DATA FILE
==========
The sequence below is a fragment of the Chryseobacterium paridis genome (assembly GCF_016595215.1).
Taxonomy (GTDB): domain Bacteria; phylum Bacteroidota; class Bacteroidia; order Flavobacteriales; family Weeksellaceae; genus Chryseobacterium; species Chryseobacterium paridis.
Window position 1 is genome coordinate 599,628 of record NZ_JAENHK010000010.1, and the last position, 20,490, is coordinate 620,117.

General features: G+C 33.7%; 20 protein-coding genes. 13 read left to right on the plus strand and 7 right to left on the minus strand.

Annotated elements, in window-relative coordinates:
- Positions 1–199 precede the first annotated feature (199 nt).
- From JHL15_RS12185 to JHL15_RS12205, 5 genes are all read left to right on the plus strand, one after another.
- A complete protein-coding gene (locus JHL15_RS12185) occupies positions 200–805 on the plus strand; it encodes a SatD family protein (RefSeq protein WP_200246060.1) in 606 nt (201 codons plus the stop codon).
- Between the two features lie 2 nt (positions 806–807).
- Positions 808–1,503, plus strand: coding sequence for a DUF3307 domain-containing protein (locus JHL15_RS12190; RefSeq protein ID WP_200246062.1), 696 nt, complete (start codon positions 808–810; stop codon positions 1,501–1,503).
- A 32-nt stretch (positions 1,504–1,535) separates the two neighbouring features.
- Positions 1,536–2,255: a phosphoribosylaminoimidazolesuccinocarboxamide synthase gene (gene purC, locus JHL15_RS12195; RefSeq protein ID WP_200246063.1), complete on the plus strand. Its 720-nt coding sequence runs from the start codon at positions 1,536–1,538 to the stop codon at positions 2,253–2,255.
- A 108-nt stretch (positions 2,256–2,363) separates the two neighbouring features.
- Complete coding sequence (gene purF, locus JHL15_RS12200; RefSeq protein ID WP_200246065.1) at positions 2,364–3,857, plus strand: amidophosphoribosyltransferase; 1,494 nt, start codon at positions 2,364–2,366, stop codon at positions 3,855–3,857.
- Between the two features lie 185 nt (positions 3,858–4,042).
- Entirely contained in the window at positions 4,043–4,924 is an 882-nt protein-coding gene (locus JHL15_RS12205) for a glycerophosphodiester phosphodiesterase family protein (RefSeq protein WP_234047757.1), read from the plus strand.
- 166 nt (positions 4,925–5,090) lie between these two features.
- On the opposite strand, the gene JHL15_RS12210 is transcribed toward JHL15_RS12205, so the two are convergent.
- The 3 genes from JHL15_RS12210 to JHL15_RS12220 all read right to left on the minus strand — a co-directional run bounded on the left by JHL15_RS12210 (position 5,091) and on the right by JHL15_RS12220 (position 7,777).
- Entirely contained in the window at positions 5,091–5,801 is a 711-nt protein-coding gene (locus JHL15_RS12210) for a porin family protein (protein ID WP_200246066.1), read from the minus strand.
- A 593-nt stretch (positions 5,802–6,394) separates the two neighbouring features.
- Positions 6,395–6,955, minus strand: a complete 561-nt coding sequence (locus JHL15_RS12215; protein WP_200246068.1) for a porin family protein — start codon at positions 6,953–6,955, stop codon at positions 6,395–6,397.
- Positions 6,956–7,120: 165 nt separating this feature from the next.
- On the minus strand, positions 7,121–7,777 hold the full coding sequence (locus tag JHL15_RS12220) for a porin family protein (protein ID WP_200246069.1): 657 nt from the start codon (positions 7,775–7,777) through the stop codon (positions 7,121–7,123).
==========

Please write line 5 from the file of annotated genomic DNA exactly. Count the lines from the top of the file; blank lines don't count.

Annotated elements, in window-relative coordinates: